Is Rotational Feeding Right for Your Dog?
As a pet parent, you just want what’s best for your pooch, especially when it comes to their eating habits. Like humans, dogs need a solid, healthy nutritional foundation to fuel their activity and keep them in good spirits. Unlike humans, however, our poor pups get stuck eating the same thing day after day after day. Who would blame Fido for wanting a little variety in his diet? That’s where rotational feeding comes in. This style of feeding your dog has benefits that go beyond breaking up the monotony of kibble in a bowl. It also has health benefits.
What Is Rotational Feeding – And Why Should You Try It?
Rotational feeding is the practice of changing up your dog’s food based on a schedule. It involves alternating different ingredients (like chicken, beef, lamb, etc.) as well as varying the types of food (dry, wet, raw, frozen) you put in your pup’s bowl. By switching your dog’s food on a regular basis (once a month is plenty), you ensure they’re getting a variety of nutrients. You also prevent your pooch from developing a food allergy. What’s more, wet and raw foods help keep your four-legged friend hydrated better than kibble. The best part about rotational feeding? Your dog will get excited about feeding time again!
How to Start Rotational Feeding
Before you begin rotational feeding, consult your vet to make sure it’s right for your pet. Then, stock up on high-quality grub for your fur baby. As you begin incorporating new foods, Pet MD recommends you keep a food diary so you can keep track of your dog’s reaction.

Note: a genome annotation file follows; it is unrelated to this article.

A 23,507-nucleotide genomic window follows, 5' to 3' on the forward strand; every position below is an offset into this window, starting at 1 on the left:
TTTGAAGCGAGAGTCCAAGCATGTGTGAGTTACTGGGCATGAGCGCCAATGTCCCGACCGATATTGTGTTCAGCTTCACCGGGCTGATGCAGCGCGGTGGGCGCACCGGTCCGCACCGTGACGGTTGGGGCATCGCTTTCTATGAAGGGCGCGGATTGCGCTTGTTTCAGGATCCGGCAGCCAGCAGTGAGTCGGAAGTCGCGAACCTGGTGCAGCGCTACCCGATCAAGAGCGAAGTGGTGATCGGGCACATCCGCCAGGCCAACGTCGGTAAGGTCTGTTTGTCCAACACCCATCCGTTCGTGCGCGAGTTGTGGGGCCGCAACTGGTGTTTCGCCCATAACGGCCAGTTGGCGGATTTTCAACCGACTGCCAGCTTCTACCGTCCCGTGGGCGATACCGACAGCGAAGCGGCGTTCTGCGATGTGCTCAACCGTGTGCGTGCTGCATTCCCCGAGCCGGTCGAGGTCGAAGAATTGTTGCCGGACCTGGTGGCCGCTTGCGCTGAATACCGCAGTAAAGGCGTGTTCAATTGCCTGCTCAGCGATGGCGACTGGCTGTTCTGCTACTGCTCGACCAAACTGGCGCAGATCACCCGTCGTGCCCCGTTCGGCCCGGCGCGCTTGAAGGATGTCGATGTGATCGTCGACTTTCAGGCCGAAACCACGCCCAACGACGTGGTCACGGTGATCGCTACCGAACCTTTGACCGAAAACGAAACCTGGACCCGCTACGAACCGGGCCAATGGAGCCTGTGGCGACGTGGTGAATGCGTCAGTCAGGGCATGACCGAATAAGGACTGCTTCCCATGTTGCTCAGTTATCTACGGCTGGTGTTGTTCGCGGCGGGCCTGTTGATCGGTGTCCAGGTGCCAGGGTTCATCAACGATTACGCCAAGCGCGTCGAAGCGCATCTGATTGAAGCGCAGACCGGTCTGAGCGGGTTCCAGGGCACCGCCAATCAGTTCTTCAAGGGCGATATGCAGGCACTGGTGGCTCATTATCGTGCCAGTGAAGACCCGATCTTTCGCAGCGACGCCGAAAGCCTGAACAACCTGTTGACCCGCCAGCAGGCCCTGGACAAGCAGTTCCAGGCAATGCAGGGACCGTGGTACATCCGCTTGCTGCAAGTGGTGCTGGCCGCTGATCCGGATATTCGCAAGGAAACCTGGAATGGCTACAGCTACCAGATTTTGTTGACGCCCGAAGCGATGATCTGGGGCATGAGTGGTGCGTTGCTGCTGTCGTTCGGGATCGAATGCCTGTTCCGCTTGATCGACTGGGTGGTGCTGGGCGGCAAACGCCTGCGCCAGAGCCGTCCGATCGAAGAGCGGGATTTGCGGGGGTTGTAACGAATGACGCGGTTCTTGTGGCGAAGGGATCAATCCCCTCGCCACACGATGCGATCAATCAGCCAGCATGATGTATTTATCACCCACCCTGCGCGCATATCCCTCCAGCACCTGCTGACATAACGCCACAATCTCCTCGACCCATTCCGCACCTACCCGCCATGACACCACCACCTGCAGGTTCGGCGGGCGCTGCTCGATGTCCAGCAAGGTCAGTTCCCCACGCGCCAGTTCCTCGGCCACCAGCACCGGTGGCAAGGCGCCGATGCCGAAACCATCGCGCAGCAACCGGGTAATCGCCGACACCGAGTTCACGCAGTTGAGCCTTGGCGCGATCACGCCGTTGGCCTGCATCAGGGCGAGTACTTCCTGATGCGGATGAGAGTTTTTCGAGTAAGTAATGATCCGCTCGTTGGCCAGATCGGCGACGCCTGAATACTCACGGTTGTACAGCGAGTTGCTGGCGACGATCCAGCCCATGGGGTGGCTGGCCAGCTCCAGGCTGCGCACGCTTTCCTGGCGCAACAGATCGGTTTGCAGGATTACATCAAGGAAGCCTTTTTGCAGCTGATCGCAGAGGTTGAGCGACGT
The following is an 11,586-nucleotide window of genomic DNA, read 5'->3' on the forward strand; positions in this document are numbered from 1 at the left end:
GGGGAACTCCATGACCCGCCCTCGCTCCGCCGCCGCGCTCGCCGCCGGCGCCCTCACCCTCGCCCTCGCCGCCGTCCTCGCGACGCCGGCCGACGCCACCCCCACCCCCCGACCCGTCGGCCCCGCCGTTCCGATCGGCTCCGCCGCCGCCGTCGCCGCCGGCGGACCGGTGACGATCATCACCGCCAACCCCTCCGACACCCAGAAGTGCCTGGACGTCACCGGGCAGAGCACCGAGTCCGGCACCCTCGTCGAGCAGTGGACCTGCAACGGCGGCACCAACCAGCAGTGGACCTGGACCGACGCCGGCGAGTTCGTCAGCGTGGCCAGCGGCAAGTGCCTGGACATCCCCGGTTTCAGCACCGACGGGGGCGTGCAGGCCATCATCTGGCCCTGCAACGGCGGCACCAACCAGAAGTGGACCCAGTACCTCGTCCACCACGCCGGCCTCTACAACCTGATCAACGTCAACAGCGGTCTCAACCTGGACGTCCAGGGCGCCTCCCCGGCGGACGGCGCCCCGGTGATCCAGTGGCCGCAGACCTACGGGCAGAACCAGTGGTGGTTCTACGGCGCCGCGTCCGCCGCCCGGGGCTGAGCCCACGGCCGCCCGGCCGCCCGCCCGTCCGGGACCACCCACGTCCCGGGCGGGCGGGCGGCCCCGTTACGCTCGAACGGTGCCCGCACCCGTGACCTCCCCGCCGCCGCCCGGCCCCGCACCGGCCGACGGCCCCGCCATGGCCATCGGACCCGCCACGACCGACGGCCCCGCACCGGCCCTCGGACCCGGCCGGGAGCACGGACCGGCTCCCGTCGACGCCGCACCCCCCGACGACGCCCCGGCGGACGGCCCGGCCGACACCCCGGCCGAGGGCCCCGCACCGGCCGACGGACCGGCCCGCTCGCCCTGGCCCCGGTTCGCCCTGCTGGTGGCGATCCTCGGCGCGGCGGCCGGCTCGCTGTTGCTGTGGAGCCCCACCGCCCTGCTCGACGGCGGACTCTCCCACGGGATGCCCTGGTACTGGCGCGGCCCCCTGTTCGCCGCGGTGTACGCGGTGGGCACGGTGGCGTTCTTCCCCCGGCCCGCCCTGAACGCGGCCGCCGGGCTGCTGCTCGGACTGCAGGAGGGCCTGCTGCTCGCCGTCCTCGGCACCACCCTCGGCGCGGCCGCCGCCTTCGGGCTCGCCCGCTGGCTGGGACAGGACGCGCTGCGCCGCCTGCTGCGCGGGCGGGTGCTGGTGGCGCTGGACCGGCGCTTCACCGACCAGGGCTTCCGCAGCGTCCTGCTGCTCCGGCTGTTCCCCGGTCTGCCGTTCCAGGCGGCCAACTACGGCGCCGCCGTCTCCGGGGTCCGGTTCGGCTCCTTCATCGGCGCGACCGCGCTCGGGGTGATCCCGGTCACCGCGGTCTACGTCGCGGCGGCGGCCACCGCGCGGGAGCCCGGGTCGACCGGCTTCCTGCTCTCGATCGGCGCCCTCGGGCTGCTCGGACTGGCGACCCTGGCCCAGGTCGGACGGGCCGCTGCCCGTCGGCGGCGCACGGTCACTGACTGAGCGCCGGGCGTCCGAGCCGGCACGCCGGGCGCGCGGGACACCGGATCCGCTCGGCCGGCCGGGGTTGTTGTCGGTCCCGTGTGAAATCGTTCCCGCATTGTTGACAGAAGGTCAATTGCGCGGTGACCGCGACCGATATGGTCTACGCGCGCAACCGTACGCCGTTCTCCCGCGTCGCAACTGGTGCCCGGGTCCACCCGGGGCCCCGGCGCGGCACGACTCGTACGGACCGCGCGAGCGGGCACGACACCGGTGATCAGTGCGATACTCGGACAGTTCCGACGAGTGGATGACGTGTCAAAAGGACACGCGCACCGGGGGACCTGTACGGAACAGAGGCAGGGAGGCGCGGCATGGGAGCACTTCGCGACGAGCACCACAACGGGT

“It’s always important to feed a high-quality, nutritionally complete and balanced diet when rotating different types of food,” veterinarian Dr. Bradley Quest told Animal Wellness Magazine. “I recommend that pet parents find a trustworthy brand that carries a variety of different recipes so that it’s easy to introduce a rotational diet without causing digestive upset.”
One way to prevent digestive upset is to gradually incorporate the new food into the food your dog is used to. Start with a ratio of 80 percent “old” food to 20 percent percent “new” food for a couple of days, then gradually shift towards a larger percentage of new food. If your dog shows any signs of digestive upset, stop rotational feeding and contact your vet.
Wondering what kind of food you should incorporate into your dog’s diet? There are so many options on the market, from canned food to home-cooked to vegetarian, that it can feel overwhelming. But no worries, because DogTime has an easy-to-follow guide for feeding adult dogs here so you can get inspired and organized.
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